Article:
Landlocked at the heart of South America, Bolivia is a country of extremes: extremes of geography, extremes of climate and extremes of wealth, poverty and opportunity. Once famed for its mineral wealth, and because of its vast silver reserves a prized asset in the Spanish Empire, Bolivia is now the poorest country in Latin America.
Bolivia is the most ethnically and culturally diverse country in Latin America, with the majority of the population being of indigenous descent. The country has suffered economically from an historic lack of investment and development of infrastructure. Currently, approximately two thirds of Bolivia’s 9.1 million people live below the poverty line. This represents an enormous challenge, and is the main driver that forces children to work from an early age.
In rural areas children work on the land, often doing extremely gruelling physical labour, while in cities children will work as shoe shines, as porters in markets, street vendors, labourers on building sites or any of a hundred other jobs that might bring a few extra bolivianos into the family income. The hours are long and tiring, children are frequently exploited compared to their adult co-workers, including being paid less for their labour, and the rewards are small.
Bolivia’s population is young; children and adolescents under the age of 18 years make up approximately half of the total population. While literacy rates have improved significantly, Save the Children estimates that approximately 20% of Bolivians over the age of 15 years are illiterate. This lack of education allows a vicious cycle of poverty and lack of opportunity to flourish.
This cycle is seen particularly amongst working children, who all too frequently are not just sacrificing their education and childhood but also their future by working to support their families. UNICEF estimates that there are approximately 620,000 working children in Bolivia. Less than 2-in-5 of these children will continue with their education beyond primary level, and over 4% of them will not go to school.
Laws exist to protect children, such as prohibiting children under the age of 14 years from working and prohibiting children from working in certain industries, or from being exploited. In reality, these laws are rarely enforced and the rights of children rarely upheld.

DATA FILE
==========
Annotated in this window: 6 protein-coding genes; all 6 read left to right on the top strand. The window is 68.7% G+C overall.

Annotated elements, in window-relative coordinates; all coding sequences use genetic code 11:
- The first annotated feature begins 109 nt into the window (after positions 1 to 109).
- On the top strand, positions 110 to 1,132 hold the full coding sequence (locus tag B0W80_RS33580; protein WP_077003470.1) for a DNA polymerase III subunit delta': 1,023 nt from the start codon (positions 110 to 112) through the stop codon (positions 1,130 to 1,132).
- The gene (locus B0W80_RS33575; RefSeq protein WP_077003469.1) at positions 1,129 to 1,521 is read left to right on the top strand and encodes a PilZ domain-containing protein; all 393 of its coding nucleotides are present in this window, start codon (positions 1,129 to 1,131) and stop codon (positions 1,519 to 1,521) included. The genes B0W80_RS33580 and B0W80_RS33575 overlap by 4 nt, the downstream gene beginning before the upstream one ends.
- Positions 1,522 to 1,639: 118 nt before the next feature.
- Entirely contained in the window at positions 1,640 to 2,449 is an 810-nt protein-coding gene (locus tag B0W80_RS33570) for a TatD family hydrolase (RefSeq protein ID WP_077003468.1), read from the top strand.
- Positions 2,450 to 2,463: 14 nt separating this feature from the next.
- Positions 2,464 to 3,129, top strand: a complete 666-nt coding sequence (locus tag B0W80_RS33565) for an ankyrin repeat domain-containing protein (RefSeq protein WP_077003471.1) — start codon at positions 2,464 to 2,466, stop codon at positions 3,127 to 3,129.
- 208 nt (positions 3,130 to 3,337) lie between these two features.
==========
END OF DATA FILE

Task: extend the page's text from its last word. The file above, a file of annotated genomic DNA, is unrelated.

About working children
“Childhood is a luxury that many Bolivian families cannot afford for their children.” – Philly Winstanley, Editor of Inti magazine
Children working on the streets are a reality across Bolivia. Many of these children are very young, marginalised and vulnerable. They come from the poorest families and communities, and work to support their parents, brothers and sisters to ensure there is enough food for the family.
For many this obligation means dropping out of school and the loss of their childhood, as they are forced to take on adult responsibilities to earn money and care for their siblings. Poverty is at the heart of the problem and providing a route out of poverty is at the heart of the solution. Ensuring children receive a full education is vital to providing economic and social opportunities, and enables young people to fully participate in their own societies.
While Bolivia has made great strides in providing universal primary education, child labour impedes access to secondary education for thousands of Bolivian children. UNICEF estimates that less than two out of every five working children complete secondary education, which disadvantages them and their future families for life. In addition to this, working children have less access to health care and can rarely afford it when it is available.
Working children in Sucre
Behind Sucre’s charming colonial façade, great disparities in wealth and opportunity exist. A short journey away from the tourist heart of the city will bring you to extremely poor neighbourhoods on the outskirts of the city.
Here, hidden from the eyes of Sucre’s many tourists and people who live here entrenched poverty is a daily reality that belies the wealthy exterior of one of Latin America’s most beautiful cities. Whilst working children (and the majority of their parents) would prefer to be in school, poverty and the need for money compel them to work.
Many of these neighbourhoods are populated by recent migrants from surrounding rural areas, who have come to the city seeking a better life for themselves and their children away from the harsh realities of life as subsistence farmers in the countryside.
The majority of the working children of Sucre come from these communities, and it is within these communities that Inti works.
Most of the children supported by Inti can be grouped under UNICEF’s definition of “children on the street”. Children on the street are those who have a tendency to work on the street during the day but who return to a home or dwelling at night. This definition fails to paint the full picture of the lives of most Inti children; the vast majority have several siblings and only one parent, growing up in an environment where their father has abandoned the family and where they are expected to fulfil that role.